"What I like best about San Francisco
is San Francisco."
- Frank Lloyd Wright

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♪♫ On the Road Again ♫♪

Our current travel plans were established before Tahoe's snowmageddon and the timing couldn't be more perfect.

We finally get to see our children to celebrate Christmas, belatedly, and to explore the uniqueness of their neighborhoods. First stop on the road trip was to see son #1. Besides presents, dining well and family fun, we also got outside (where there was absolutely no snow).
We found ourselves at an amazing park for what turned out to be a Nature hike!

And we delighted in the early Spring.

During the neighborhood explore, we found one of the sweetest and saddest "Little Free Libraries" I have seen. It is dedicated to the memory of three year old Caemon who was lost to leukemia in 2013. This C is for Crocodile library is an wonderful tribute to a sweet little guy.
After saying our goodbyes, we headed south to camp in the town of Greenbrae, near the Larkspur Ferry. This will be our home base for going into San Francisco tomorrow. In the meantime, our view is of San Quentin State Prison (1852), the oldest prison in California. Interesting sights abound. I can't wait to get out in it all.

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Winter Trek: Snowshoeing at 9,000'

After taking last year off, I am back as a volunteer for Winter Trek, a 5th Grade Environmental Education Program. After greeting the students at Explore Tahoe: An Urban Trail head, we hopped on the Gondola to travel to the top of Heavenly (I can't think of a better name for it).

This incredible outdoor school lesson takes place at 9,000 ft elevation at the Heavenly Mountain Resort via a free Gondola ride.

I love it for many reason but one is the fact that I get to become U.S. Forest Service Ranger Denise sharing, with students from California and Nevada, all there is to know about the Lake Tahoe Basin.


The programs lasts a few hours and includes leading the class through the wilderness to learn snowshoe skills and discover evidence of winter adapting animals. Students fulfill science, language, social science and physical education requirements for their 5th grade curriculum. Unbelievable!

A couple of years ago, Bob, Jenny and I were asked to help with the pre-visit video that students watch before embarking on Winter Trek. If you have 14 minutes and want to know more about what we do, it's worth watching. It is truly fun elevated!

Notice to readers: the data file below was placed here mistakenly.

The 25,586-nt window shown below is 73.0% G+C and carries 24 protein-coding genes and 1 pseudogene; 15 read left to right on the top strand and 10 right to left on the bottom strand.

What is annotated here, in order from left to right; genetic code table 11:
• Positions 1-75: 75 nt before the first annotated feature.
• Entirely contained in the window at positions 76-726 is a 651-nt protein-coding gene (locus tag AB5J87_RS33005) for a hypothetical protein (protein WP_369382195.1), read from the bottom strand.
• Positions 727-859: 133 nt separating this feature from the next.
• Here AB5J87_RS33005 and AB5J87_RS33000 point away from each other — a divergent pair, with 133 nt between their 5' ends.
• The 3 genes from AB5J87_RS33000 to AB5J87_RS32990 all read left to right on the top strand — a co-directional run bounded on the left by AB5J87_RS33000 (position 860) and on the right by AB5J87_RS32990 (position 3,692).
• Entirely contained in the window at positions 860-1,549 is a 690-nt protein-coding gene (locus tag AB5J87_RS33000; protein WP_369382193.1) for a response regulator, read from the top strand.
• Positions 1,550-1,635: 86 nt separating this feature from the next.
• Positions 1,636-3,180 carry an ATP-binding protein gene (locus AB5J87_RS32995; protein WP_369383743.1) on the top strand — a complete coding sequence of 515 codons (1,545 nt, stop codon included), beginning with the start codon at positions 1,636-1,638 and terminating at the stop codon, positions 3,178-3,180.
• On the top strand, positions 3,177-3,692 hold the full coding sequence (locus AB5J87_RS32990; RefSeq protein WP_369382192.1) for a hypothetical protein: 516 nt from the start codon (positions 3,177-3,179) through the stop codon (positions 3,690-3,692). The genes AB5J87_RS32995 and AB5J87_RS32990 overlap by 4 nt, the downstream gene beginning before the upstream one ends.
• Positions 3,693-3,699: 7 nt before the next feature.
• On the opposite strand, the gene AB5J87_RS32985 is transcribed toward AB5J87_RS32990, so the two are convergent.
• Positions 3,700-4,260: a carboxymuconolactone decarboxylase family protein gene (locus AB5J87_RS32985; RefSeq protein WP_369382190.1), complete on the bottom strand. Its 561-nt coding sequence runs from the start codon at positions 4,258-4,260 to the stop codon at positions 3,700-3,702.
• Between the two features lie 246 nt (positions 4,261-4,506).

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The View From the Truck...

Shopping and a doctor's appointment has us going over the hill to Carson City, Nevada. The view from Steve's truck was exceptional. Just sharing our drive with you!





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GOT Serious Snow...

The accumulation of snow has reached a point that a flat roofed building in town collapsed over night. Why anyone would build a non-peaked roof in the Sierras baffles even me, but prior to 1970, that was a thing here. Here's a great article of what is happening in Tahoe Today!

Steve is standing at our dining room slider. Look how tall the snow mound is on our back deck. Crazy. We will probably have it there until Summer, at this rate.
The previously mentioned article said that we should remove all icicles because the weight of them can damage the roof and help to bring it down. I had to photograph a couple of them. They really are works of art.

Note how much snow fell on the camper in the last 12 hours.
Look at the amount of snow that is on our roof. It's at least two feet of packed snow with a huge layer of ice underneath. Also, the berms are preventing our mail from being delivered to the house. I have never been in so much snow. It's pretty wild.
That is the view of our house from down the street. Can you see Steve on top of the camper?
This is our back deck. The view from the guest room is almost gone.
And there's Steve, blowing a path in the backyard. The excitement continues.